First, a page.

The Rocky Horror Picture Show Opening That Was Rejected By The Studio

I was 14 years old when I snuck into my first screening of "The Rocky Horror Picture Show" and fell so deeply in love with the communal experience and ridiculous movie that I've since been in two different shadow casts and performed in the live stage production three different times. I'm that a-hole who is incapable of not screaming callbacks every time someone plays "The Time Warp" at a wedding, and I am a loyal evangelist who has been begging people to watch the unofficial sequel "Shock Treatment" for years. Despite it being a British creation, "The Rocky Horror Picture Show" has become a staple of American cinema, with many people absorbing facts, quotes, and iconography purely by pop cultural osmosis.

"The Rocky Horror Picture Show" is a notoriously imperfect perfect film, with the mistakes, blunders, and questionable choices all adding to the show's appeal. The technical blemishes are part of the film's recipe for success, and it's hard to imagine that the studio had any complaints or notes during production, considering how many mistakes and absurd decisions made it into the final product. Which studio suit had something to criticize when Meat Loaf's black eye switches on his face depending on the scene? Who dared to tell Richard O'Brien what he could or couldn't do while paying no mind to the fact Susan Sarandon's feet absolutely leave the ground when her character Janet (SLUT!) was supposed to be stuck to the floor? Well, apparently someone had something to say, because the opening was originally supposed to look completely different.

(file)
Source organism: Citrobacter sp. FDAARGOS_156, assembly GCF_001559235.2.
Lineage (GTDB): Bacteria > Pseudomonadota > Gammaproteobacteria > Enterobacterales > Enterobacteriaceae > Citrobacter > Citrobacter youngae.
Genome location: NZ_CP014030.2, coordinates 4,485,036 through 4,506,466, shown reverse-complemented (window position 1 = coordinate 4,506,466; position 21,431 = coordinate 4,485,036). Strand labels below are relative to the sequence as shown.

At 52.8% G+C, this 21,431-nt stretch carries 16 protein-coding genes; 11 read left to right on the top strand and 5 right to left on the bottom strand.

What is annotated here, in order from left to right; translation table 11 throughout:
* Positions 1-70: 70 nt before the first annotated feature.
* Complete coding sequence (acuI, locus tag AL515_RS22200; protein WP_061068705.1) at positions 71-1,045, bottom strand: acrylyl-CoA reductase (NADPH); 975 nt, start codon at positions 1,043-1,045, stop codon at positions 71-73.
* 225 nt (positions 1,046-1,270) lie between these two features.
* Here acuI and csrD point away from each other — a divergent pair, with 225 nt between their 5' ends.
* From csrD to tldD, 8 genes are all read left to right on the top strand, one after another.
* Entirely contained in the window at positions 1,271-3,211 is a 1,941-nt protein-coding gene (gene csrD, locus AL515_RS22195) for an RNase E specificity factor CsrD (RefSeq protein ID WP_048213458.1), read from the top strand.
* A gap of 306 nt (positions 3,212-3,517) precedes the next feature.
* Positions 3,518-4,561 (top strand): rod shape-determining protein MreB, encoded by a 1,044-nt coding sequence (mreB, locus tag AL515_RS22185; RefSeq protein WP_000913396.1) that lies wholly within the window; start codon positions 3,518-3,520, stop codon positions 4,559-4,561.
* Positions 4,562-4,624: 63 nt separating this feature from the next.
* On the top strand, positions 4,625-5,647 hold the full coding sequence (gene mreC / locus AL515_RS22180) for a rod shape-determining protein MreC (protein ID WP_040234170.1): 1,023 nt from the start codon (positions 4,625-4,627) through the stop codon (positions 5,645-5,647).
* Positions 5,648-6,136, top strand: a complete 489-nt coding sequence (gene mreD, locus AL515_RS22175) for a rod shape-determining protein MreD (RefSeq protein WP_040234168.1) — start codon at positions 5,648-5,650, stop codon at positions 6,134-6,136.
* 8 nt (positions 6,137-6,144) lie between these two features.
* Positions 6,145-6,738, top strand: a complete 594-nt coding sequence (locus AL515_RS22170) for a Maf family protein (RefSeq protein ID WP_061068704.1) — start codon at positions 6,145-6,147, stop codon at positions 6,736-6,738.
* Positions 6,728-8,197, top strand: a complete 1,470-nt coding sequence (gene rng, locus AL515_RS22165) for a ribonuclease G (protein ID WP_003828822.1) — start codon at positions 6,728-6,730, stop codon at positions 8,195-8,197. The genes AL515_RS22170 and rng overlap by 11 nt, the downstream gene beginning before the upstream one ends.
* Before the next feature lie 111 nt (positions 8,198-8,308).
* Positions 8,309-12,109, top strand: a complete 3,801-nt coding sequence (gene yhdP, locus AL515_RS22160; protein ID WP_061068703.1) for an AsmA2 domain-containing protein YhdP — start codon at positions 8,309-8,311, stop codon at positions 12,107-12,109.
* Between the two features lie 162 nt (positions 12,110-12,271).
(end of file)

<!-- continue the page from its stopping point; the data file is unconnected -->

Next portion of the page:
The Original Opening was in Black and White

The opening song of "The Rocky Horror Picture Show" is the love-letter to B-Movies, "Science Fiction/Double Feature." Most of the titles featured were films shot in black and white, which would have been a perfect lead-in for what director Jim Sharman and production designer Brian Thomson had originally intended. While the team was coming up with the overall look of the film, the creative team originally wanted to film the entire opening act in black and white, with the first color seen on screen being the lips of Dr. Frank N. Furter (Tim Curry) once he appears in the elevator following "The Time Warp."

The idea was to really hammer home that Brad (Barry Bostwick) and Janet were living in a bland, boring world, and meeting the illustrious Dr. Frank N. Furter would bring the vibrancy they were lacking.

The color shift choice would have tracked perfectly with the storyline, but it ultimately feels like the studio made the right call with this because thinking about watching the red lips singing "Science Fiction/Double Feature" without any of the red feels sacrilegious.